Conductive hearing loss results from damage to the ossicles -- tiny bones in the middle ear -- and is often caused by trauma or infection. Physicians typically treat this type of hearing loss by implanting prostheses made out of stainless steel struts and ceramic cups in a surgical procedure that may end up being ineffective.
"The ossicles are very small structures, and one reason the surgery has a high failure rate is thought to be due to incorrect sizing of the prostheses," said Dr. Jeffrey Hirsch in a statement released by the RSNA. "If you could custom design a prosthesis with a more exact fit, then the procedure should have a higher rate of success."
Hirsch and colleagues from the University of Maryland turned to 3D printing to meet this need. They extracted the middle ossicle from the collection of ossicular bones in each of three cadavers, scanned the structures with CT, and created 3D-printed prostheses based on the scans.
A size comparison between a 3D-printed prosthetic hearing implant and various small objects. Image courtesy of RSNA.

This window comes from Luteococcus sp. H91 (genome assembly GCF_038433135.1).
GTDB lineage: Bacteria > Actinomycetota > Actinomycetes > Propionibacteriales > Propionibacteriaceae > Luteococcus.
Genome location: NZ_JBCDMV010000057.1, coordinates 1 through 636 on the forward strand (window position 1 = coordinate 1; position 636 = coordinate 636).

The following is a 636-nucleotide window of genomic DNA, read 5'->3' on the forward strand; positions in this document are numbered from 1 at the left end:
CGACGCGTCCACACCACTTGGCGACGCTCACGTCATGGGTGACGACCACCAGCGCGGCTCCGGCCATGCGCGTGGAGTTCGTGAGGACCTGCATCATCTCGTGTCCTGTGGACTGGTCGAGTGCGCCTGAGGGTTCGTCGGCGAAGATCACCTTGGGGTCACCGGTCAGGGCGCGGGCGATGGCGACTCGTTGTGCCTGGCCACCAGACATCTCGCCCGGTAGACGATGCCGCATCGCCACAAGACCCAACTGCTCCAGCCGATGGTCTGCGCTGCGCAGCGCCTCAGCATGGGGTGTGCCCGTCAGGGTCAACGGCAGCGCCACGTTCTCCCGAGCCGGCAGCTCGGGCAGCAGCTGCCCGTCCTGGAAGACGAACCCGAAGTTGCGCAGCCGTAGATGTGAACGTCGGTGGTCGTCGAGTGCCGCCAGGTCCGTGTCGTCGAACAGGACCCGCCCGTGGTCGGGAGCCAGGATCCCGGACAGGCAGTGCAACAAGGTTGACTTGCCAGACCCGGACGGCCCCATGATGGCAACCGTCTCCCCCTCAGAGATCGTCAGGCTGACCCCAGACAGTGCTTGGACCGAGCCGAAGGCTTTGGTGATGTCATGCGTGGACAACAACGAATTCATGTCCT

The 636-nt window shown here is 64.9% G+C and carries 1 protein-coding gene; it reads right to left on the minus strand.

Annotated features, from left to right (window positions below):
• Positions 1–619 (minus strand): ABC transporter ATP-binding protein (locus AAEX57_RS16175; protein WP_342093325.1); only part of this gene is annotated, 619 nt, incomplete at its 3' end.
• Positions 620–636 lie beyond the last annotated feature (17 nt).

Using 3D printing in a clinical setting would allow physicians to tailor hearing implants to patients before surgery, rather than the standard method of adjusting during surgery, thus decreasing surgical time, according to the researchers.
To confirm the accuracy of these 3D-printed prostheses, four surgeons surgically inserted the 3D-printed models into the cadavers without knowing beforehand which cadaver was the source of the model. All of the surgeons chose the correct match for each 3D-printed prosthetic.
"This study highlights the core strength of 3D printing -- the ability to very accurately reproduce anatomic relationships in space to a submillimeter level," Hirsch said. "With these models, it's almost a snap fit."
To follow up, the researchers plan to add stems cells to 3D-printed middle ear prostheses, which would allow them to become permanently fixed to bone structure. They also plan to investigate the creation of prostheses from biocompatible materials.
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